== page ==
Writing a set of company principles right from the outset of Prometheus Game Labs might have seemed pretty sensible, defining what sort of company I wanted to build from the outset. The truth is I didn’t really know what my principles should be. As I became more experienced in running my first campaign, I realised that my principles were already there, guiding all of the ways I operate, and it took all of these interactions for my principles to reveal themselves to me in a consistent way. Instead of thinking what my principles should be, I’m now able to reflect exactly what they are.
These principles should serve as a compass – as long as I am following the direction I set here, I believe it to be the right course.
Delight People Throughout the Journey
At all stages of the journey, I want my customers to be delighted with their experience. Ultimately, I want to build a company I would want to support, a game I would want to play, and a Kickstarter project I would want to be a part of. This means providing an overall experience that I would be delighted to have.
This objective then is the one that all others stem from in support of it.
Providing Value in my products doesn’t just mean creating something at the cheapest price possible. It means packing as much game as possible into whatever the product is.
This means providing replayability and variability in games. It means providing additional content and play modes. It means making efficient use of components and materials. It means designing with the end package and shipping in mind. All of these things together inform choices in the others to make the product the best it can be. I won’t be content with producing something that is just ‘fine’.
Give People Choice
I love having choices, and I love products that let me get exactly what I want. Giving people more options for their shipping, options for the type of product and options for upgrades leads to more happy people. It adds additional challenges in manufacturing and shipping, but it’s something I think is worth it to allow people to choose exactly what they want.
It is fatal (or at least foolish) to believe that your product is suitable for everyone, but I want to reach and include as many people as possible. So from the people that want the smallest purchase possible, to the people that want everything, I want to cater for you.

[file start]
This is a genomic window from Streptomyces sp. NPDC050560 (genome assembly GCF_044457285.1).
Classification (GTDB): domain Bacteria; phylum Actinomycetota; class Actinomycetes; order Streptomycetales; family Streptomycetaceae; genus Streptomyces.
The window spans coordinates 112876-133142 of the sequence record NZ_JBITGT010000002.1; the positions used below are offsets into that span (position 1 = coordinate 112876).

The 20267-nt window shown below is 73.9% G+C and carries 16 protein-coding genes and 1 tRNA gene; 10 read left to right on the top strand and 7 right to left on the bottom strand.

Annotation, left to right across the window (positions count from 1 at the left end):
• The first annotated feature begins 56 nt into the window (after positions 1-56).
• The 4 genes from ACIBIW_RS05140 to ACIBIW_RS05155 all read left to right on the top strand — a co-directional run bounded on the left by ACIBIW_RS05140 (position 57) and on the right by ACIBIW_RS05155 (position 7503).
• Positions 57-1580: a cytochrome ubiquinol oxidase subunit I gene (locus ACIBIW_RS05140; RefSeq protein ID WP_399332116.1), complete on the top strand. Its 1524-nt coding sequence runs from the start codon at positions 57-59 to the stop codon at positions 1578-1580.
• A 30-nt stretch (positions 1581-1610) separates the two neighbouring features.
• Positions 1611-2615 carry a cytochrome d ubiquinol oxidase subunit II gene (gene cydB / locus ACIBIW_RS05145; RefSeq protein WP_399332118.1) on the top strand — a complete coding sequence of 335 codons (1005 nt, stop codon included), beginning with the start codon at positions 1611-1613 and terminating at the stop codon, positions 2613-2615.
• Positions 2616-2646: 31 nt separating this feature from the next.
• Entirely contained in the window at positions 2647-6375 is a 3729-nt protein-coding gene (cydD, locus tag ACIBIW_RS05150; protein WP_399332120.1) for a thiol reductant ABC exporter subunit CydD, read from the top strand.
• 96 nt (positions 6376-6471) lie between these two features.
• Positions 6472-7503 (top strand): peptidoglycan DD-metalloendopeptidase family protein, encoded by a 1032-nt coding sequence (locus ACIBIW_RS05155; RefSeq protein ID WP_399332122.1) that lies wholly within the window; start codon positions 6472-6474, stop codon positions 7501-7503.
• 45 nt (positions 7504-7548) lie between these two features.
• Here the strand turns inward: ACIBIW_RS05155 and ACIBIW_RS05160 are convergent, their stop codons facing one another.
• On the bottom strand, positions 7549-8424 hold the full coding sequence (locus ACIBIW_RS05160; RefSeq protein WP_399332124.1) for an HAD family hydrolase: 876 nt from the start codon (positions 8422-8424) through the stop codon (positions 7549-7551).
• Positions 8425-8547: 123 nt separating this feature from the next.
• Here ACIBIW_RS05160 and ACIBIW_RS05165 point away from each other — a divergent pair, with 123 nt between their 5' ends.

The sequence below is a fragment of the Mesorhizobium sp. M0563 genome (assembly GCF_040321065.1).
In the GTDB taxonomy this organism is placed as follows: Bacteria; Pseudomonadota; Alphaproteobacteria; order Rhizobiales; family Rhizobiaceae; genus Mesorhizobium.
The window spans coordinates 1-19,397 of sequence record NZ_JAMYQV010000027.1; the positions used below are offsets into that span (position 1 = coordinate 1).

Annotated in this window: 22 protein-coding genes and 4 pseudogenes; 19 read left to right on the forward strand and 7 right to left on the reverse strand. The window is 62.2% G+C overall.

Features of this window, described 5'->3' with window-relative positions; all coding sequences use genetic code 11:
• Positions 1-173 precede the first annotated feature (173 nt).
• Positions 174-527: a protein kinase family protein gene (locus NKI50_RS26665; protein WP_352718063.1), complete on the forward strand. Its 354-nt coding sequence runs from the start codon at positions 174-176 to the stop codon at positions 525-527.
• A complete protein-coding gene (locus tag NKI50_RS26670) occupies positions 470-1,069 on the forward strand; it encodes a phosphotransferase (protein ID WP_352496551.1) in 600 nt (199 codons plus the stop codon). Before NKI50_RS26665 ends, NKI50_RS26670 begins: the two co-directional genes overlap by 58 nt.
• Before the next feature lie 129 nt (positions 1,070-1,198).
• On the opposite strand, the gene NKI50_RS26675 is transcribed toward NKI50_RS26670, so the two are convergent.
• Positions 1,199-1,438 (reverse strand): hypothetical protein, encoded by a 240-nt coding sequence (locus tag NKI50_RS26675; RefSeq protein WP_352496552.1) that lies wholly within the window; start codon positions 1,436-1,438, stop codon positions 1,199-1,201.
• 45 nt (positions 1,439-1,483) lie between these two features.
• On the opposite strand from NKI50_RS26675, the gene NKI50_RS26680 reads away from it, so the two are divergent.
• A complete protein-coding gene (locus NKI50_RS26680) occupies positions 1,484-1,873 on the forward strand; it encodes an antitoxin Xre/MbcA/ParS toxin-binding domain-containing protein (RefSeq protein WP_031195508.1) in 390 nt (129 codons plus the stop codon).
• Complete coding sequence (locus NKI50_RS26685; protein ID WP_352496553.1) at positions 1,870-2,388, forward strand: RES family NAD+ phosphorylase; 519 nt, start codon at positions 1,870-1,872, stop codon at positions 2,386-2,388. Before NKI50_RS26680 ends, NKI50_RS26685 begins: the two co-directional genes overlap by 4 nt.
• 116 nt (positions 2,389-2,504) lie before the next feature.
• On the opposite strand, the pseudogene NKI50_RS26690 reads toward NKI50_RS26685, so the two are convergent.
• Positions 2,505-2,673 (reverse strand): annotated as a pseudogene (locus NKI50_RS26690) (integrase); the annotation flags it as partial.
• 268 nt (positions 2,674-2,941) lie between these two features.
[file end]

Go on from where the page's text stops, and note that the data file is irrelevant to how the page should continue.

Whether it’s good news or bad news, nothing is worse than silence. I aim to keep people informed at all stages of the process.
This means responding to messages promptly. Keeping people updated as to the status of their pledge or order. Communicating updates on progress in game design and sharing in that journey.
Responding personally and genuinely is something I also believe is very important. I made an effort to respond to every single comment during the Micro Dojo campaign, and to reach out to every backer personally to thank them for supporting me, and it’s something I intend to do in future.
Customers should get copies of their game in a perfect condition every single time. If there is even the slightest problem, I will do everything I can to fix it.
When backers support a project, or someone buys a copy of my game, I believe they deserve to get exactly what they paid for and even minor damage should be replaced. Of course this policy comes at a cost, but I believe that cost to be entirely worth it to make sure someone somewhere is made happy.
I have personally had many experiences where my view of a company in light of an issue or error by that company is made significantly worse or better not by the original issue, but how it was handled, and I value good customer service very highly.
Sharing information and ideas early with fans offers two things. One, it allows me to offer something special that the closest followers will get to see. Two, it allows me to get feedback and inputs from the people most invested in receiving a quality game.
This of course leaves me vulnerable – exposing my mistakes or flawed designs, or even disappointing some fans with abandoned or unchosen ideas. But it doesn’t take one person to make a game, it takes the contribution of many. Comments, criticism, thoughts and feedback are a crucial part of that process and quite simply the more there is the better the game is – every single one has added an extra layer of polish.
This also includes remembering to thank, publicly, those people that contribute their time, effort and enthusiasm to helping me make games even better and bringing joy to thousands of people.
Partners are crucial to the process of making games. Playtesters, manufacturers, artists, graphic designers, marketing consultants, fulfilment companies and shipping providers are all experts that I simply cannot do without. Forging good relationships built on mutual respect is not just the right thing to do from a personal perspective, but a pretty sensible business decision as well. I really value the time and support from these experts, and in return I aim to pay them promptly for the services they give me.